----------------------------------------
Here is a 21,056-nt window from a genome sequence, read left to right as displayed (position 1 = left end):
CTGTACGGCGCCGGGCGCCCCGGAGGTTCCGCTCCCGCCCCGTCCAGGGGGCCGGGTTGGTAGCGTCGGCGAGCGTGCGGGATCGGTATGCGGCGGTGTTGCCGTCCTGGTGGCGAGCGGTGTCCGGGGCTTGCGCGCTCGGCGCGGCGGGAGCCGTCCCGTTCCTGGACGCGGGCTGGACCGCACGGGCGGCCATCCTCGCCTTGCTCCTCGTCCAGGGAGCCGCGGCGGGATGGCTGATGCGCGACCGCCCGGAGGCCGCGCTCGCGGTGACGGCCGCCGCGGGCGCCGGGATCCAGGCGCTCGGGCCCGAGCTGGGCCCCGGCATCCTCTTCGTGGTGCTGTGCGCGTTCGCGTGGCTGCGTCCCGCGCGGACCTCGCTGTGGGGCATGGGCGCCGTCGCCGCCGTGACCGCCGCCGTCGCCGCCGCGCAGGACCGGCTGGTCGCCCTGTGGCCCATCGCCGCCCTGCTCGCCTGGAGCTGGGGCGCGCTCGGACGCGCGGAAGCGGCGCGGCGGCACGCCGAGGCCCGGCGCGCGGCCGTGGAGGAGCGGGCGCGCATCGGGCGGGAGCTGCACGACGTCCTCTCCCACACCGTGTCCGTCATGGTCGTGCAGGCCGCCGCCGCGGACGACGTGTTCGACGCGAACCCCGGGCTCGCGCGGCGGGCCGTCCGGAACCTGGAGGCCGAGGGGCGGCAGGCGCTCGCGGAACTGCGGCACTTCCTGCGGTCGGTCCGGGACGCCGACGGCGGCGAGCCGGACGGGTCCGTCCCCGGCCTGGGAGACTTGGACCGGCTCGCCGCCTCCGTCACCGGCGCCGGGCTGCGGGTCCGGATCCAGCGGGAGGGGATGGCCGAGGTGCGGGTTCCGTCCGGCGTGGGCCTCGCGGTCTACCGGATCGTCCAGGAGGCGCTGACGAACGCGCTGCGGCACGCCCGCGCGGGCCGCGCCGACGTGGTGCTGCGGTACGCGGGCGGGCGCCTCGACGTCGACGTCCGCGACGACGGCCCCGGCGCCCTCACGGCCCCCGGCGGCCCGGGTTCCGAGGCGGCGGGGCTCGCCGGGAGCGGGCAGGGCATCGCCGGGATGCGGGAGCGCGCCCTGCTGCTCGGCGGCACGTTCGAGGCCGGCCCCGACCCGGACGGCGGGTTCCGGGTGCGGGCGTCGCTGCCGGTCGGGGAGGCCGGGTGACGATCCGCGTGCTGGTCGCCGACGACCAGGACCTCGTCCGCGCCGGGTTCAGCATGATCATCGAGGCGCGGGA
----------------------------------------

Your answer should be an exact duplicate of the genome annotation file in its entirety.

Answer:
Here is a 21,056-nt window from a genome sequence, read left to right as displayed (position 1 = left end):
CTGTACGGCGCCGGGCGCCCCGGAGGTTCCGCTCCCGCCCCGTCCAGGGGGCCGGGTTGGTAGCGTCGGCGAGCGTGCGGGATCGGTATGCGGCGGTGTTGCCGTCCTGGTGGCGAGCGGTGTCCGGGGCTTGCGCGCTCGGCGCGGCGGGAGCCGTCCCGTTCCTGGACGCGGGCTGGACCGCACGGGCGGCCATCCTCGCCTTGCTCCTCGTCCAGGGAGCCGCGGCGGGATGGCTGATGCGCGACCGCCCGGAGGCCGCGCTCGCGGTGACGGCCGCCGCGGGCGCCGGGATCCAGGCGCTCGGGCCCGAGCTGGGCCCCGGCATCCTCTTCGTGGTGCTGTGCGCGTTCGCGTGGCTGCGTCCCGCGCGGACCTCGCTGTGGGGCATGGGCGCCGTCGCCGCCGTGACCGCCGCCGTCGCCGCCGCGCAGGACCGGCTGGTCGCCCTGTGGCCCATCGCCGCCCTGCTCGCCTGGAGCTGGGGCGCGCTCGGACGCGCGGAAGCGGCGCGGCGGCACGCCGAGGCCCGGCGCGCGGCCGTGGAGGAGCGGGCGCGCATCGGGCGGGAGCTGCACGACGTCCTCTCCCACACCGTGTCCGTCATGGTCGTGCAGGCCGCCGCCGCGGACGACGTGTTCGACGCGAACCCCGGGCTCGCGCGGCGGGCCGTCCGGAACCTGGAGGCCGAGGGGCGGCAGGCGCTCGCGGAACTGCGGCACTTCCTGCGGTCGGTCCGGGACGCCGACGGCGGCGAGCCGGACGGGTCCGTCCCCGGCCTGGGAGACTTGGACCGGCTCGCCGCCTCCGTCACCGGCGCCGGGCTGCGGGTCCGGATCCAGCGGGAGGGGATGGCCGAGGTGCGGGTTCCGTCCGGCGTGGGCCTCGCGGTCTACCGGATCGTCCAGGAGGCGCTGACGAACGCGCTGCGGCACGCCCGCGCGGGCCGCGCCGACGTGGTGCTGCGGTACGCGGGCGGGCGCCTCGACGTCGACGTCCGCGACGACGGCCCCGGCGCCCTCACGGCCCCCGGCGGCCCGGGTTCCGAGGCGGCGGGGCTCGCCGGGAGCGGGCAGGGCATCGCCGGGATGCGGGAGCGCGCCCTGCTGCTCGGCGGCACGTTCGAGGCCGGCCCCGACCCGGACGGCGGGTTCCGGGTGCGGGCGTCGCTGCCGGTCGGGGAGGCCGGGTGACGATCCGCGTGCTGGTCGCCGACGACCAGGACCTCGTCCGCGCCGGGTTCAGCATGATCATCGAGGCGCGGGA